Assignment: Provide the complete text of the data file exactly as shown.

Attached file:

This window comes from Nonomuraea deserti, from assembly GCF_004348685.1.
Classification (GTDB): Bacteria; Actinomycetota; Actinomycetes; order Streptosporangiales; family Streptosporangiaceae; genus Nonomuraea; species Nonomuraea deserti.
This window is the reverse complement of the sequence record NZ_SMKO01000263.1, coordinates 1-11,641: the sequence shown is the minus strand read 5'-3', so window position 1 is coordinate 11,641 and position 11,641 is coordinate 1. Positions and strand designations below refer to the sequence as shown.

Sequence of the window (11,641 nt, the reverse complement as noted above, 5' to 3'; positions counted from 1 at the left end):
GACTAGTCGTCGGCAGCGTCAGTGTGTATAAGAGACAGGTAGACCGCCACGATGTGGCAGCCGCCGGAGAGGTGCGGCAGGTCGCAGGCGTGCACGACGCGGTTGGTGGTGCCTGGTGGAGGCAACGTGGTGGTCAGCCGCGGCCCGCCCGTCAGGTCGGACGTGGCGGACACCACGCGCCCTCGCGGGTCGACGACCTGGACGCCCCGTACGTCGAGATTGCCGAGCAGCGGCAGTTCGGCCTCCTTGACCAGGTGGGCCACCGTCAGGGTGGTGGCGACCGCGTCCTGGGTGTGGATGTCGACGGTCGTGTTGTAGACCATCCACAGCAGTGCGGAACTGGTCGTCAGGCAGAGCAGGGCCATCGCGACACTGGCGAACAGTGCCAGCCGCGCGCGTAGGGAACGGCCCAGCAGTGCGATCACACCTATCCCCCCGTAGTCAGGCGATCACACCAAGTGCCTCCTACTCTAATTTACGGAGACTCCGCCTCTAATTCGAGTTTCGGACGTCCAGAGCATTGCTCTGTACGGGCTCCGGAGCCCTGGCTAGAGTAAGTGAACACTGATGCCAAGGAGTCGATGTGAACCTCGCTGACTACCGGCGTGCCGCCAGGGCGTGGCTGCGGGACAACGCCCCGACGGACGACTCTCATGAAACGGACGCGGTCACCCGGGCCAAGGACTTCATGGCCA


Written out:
This window comes from Nonomuraea deserti, from assembly GCF_004348685.1.
Classification (GTDB): Bacteria; Actinomycetota; Actinomycetes; order Streptosporangiales; family Streptosporangiaceae; genus Nonomuraea; species Nonomuraea deserti.
This window is the reverse complement of the sequence record NZ_SMKO01000263.1, coordinates 1-11,641: the sequence shown is the minus strand read 5'-3', so window position 1 is coordinate 11,641 and position 11,641 is coordinate 1. Positions and strand designations below refer to the sequence as shown.

Sequence of the window (11,641 nt, the reverse complement as noted above, 5' to 3'; positions counted from 1 at the left end):
GACTAGTCGTCGGCAGCGTCAGTGTGTATAAGAGACAGGTAGACCGCCACGATGTGGCAGCCGCCGGAGAGGTGCGGCAGGTCGCAGGCGTGCACGACGCGGTTGGTGGTGCCTGGTGGAGGCAACGTGGTGGTCAGCCGCGGCCCGCCCGTCAGGTCGGACGTGGCGGACACCACGCGCCCTCGCGGGTCGACGACCTGGACGCCCCGTACGTCGAGATTGCCGAGCAGCGGCAGTTCGGCCTCCTTGACCAGGTGGGCCACCGTCAGGGTGGTGGCGACCGCGTCCTGGGTGTGGATGTCGACGGTCGTGTTGTAGACCATCCACAGCAGTGCGGAACTGGTCGTCAGGCAGAGCAGGGCCATCGCGACACTGGCGAACAGTGCCAGCCGCGCGCGTAGGGAACGGCCCAGCAGTGCGATCACACCTATCCCCCCGTAGTCAGGCGATCACACCAAGTGCCTCCTACTCTAATTTACGGAGACTCCGCCTCTAATTCGAGTTTCGGACGTCCAGAGCATTGCTCTGTACGGGCTCCGGAGCCCTGGCTAGAGTAAGTGAACACTGATGCCAAGGAGTCGATGTGAACCTCGCTGACTACCGGCGTGCCGCCAGGGCGTGGCTGCGGGACAACGCCCCGACGGACGACTCTCATGAAACGGACGCGGTCACCCGGGCCAAGGACTTCATGGCCA